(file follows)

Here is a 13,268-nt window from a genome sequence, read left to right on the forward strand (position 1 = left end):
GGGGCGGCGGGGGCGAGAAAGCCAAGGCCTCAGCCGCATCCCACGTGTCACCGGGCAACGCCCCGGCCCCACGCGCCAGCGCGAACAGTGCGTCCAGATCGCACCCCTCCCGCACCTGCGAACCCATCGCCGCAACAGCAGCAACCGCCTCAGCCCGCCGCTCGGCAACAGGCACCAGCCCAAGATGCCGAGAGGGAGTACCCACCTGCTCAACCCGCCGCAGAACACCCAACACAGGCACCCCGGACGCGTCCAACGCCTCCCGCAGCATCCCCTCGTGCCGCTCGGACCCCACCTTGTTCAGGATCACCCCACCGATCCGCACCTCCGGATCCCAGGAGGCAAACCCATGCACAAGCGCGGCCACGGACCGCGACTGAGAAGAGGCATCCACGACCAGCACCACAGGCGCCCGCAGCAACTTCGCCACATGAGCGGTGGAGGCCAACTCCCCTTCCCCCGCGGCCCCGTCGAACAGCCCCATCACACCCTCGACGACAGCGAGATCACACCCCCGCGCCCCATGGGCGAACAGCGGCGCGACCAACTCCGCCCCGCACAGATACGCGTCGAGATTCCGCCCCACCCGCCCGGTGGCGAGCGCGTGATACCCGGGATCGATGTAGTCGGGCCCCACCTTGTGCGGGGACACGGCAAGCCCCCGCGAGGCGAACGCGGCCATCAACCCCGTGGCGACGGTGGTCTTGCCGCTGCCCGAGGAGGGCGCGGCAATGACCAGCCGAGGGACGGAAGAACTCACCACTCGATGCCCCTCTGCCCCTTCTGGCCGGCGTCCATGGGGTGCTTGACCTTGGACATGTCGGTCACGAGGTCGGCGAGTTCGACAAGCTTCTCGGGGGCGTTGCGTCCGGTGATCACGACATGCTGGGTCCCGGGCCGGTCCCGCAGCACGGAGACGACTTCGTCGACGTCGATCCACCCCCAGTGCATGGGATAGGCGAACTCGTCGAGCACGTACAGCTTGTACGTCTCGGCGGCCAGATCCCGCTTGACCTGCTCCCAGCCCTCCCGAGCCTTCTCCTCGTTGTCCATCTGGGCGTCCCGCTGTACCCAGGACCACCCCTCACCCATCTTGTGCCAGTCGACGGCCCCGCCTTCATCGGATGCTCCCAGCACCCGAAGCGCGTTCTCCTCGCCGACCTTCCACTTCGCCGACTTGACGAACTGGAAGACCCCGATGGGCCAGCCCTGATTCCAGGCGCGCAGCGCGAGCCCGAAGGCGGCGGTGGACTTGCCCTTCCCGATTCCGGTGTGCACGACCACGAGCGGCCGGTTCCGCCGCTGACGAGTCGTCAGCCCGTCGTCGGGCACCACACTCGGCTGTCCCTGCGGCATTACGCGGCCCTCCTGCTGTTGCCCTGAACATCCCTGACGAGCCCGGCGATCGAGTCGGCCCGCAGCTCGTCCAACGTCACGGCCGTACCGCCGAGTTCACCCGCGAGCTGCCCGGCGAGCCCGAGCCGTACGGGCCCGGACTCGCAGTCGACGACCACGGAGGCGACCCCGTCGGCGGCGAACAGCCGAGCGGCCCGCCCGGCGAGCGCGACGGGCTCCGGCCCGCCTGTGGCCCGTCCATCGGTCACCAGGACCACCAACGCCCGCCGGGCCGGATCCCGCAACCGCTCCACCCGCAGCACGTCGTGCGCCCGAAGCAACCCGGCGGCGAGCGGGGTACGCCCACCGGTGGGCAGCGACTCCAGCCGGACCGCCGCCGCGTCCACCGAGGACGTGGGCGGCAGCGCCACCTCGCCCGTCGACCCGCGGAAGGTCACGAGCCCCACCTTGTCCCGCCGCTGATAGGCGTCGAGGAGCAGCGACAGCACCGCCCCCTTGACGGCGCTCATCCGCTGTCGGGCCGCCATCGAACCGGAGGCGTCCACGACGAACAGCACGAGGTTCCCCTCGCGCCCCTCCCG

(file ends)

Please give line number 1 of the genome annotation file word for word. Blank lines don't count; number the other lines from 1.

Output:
Here is a 13,268-nt window from a genome sequence, read left to right on the forward strand (position 1 = left end):